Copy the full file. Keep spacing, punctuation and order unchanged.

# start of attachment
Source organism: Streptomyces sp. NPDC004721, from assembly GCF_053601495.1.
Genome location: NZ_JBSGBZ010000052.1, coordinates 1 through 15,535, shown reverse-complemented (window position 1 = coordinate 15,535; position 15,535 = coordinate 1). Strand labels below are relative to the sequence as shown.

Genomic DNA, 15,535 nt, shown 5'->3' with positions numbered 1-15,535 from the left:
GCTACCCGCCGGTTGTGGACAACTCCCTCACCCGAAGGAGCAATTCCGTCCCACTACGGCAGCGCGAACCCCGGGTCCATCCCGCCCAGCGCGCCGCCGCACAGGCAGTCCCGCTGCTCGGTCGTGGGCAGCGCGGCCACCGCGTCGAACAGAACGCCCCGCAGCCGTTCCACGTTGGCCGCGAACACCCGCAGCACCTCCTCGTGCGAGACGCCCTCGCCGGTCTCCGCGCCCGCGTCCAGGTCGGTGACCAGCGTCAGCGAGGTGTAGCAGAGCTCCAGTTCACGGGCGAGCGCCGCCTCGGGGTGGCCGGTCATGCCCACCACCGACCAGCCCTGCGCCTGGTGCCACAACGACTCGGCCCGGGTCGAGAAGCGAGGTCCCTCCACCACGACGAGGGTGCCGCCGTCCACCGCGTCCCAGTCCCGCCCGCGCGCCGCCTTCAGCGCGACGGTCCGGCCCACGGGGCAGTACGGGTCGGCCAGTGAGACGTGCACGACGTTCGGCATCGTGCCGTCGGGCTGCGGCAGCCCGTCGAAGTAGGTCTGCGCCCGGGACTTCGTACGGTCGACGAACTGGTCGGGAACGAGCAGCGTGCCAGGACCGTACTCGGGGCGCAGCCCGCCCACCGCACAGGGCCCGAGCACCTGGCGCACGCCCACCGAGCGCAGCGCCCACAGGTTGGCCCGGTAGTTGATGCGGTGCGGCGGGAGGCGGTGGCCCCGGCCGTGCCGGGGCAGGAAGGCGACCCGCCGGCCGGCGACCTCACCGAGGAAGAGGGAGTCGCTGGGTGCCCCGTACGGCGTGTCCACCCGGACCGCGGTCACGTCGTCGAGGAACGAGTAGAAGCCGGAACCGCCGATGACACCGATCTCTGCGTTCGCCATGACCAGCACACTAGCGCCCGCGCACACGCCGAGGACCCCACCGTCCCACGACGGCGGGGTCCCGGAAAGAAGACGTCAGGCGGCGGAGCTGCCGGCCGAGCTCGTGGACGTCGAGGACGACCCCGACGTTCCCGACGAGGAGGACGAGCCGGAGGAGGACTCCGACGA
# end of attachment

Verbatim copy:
Source organism: Streptomyces sp. NPDC004721, from assembly GCF_053601495.1.
Genome location: NZ_JBSGBZ010000052.1, coordinates 1 through 15,535, shown reverse-complemented (window position 1 = coordinate 15,535; position 15,535 = coordinate 1). Strand labels below are relative to the sequence as shown.

Genomic DNA, 15,535 nt, shown 5'->3' with positions numbered 1-15,535 from the left:
GCTACCCGCCGGTTGTGGACAACTCCCTCACCCGAAGGAGCAATTCCGTCCCACTACGGCAGCGCGAACCCCGGGTCCATCCCGCCCAGCGCGCCGCCGCACAGGCAGTCCCGCTGCTCGGTCGTGGGCAGCGCGGCCACCGCGTCGAACAGAACGCCCCGCAGCCGTTCCACGTTGGCCGCGAACACCCGCAGCACCTCCTCGTGCGAGACGCCCTCGCCGGTCTCCGCGCCCGCGTCCAGGTCGGTGACCAGCGTCAGCGAGGTGTAGCAGAGCTCCAGTTCACGGGCGAGCGCCGCCTCGGGGTGGCCGGTCATGCCCACCACCGACCAGCCCTGCGCCTGGTGCCACAACGACTCGGCCCGGGTCGAGAAGCGAGGTCCCTCCACCACGACGAGGGTGCCGCCGTCCACCGCGTCCCAGTCCCGCCCGCGCGCCGCCTTCAGCGCGACGGTCCGGCCCACGGGGCAGTACGGGTCGGCCAGTGAGACGTGCACGACGTTCGGCATCGTGCCGTCGGGCTGCGGCAGCCCGTCGAAGTAGGTCTGCGCCCGGGACTTCGTACGGTCGACGAACTGGTCGGGAACGAGCAGCGTGCCAGGACCGTACTCGGGGCGCAGCCCGCCCACCGCACAGGGCCCGAGCACCTGGCGCACGCCCACCGAGCGCAGCGCCCACAGGTTGGCCCGGTAGTTGATGCGGTGCGGCGGGAGGCGGTGGCCCCGGCCGTGCCGGGGCAGGAAGGCGACCCGCCGGCCGGCGACCTCACCGAGGAAGAGGGAGTCGCTGGGTGCCCCGTACGGCGTGTCCACCCGGACCGCGGTCACGTCGTCGAGGAACGAGTAGAAGCCGGAACCGCCGATGACACCGATCTCTGCGTTCGCCATGACCAGCACACTAGCGCCCGCGCACACGCCGAGGACCCCACCGTCCCACGACGGCGGGGTCCCGGAAAGAAGACGTCAGGCGGCGGAGCTGCCGGCCGAGCTCGTGGACGTCGAGGACGACCCCGACGTTCCCGACGAGGAGGACGAGCCGGAGGAGGACTCCGACGA